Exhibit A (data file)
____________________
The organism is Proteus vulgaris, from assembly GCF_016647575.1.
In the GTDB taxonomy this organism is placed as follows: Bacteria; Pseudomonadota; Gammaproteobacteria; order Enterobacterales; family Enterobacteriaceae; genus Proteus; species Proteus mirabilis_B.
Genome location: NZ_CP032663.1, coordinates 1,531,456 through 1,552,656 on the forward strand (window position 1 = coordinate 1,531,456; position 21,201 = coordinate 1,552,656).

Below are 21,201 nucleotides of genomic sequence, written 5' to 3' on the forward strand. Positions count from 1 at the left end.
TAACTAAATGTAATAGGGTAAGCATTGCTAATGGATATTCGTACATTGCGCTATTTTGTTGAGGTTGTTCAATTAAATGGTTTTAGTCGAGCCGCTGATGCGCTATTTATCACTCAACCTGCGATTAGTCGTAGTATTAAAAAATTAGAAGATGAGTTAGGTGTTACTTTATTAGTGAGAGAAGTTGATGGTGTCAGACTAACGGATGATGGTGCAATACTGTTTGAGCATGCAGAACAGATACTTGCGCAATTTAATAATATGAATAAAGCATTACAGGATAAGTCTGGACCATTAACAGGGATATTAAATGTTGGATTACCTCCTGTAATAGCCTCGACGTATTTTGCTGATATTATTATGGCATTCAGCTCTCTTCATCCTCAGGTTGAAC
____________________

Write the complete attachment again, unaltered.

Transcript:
The organism is Proteus vulgaris, from assembly GCF_016647575.1.
In the GTDB taxonomy this organism is placed as follows: Bacteria; Pseudomonadota; Gammaproteobacteria; order Enterobacterales; family Enterobacteriaceae; genus Proteus; species Proteus mirabilis_B.
Genome location: NZ_CP032663.1, coordinates 1,531,456 through 1,552,656 on the forward strand (window position 1 = coordinate 1,531,456; position 21,201 = coordinate 1,552,656).

Below are 21,201 nucleotides of genomic sequence, written 5' to 3' on the forward strand. Positions count from 1 at the left end.
TAACTAAATGTAATAGGGTAAGCATTGCTAATGGATATTCGTACATTGCGCTATTTTGTTGAGGTTGTTCAATTAAATGGTTTTAGTCGAGCCGCTGATGCGCTATTTATCACTCAACCTGCGATTAGTCGTAGTATTAAAAAATTAGAAGATGAGTTAGGTGTTACTTTATTAGTGAGAGAAGTTGATGGTGTCAGACTAACGGATGATGGTGCAATACTGTTTGAGCATGCAGAACAGATACTTGCGCAATTTAATAATATGAATAAAGCATTACAGGATAAGTCTGGACCATTAACAGGGATATTAAATGTTGGATTACCTCCTGTAATAGCCTCGACGTATTTTGCTGATATTATTATGGCATTCAGCTCTCTTCATCCTCAGGTTGAAC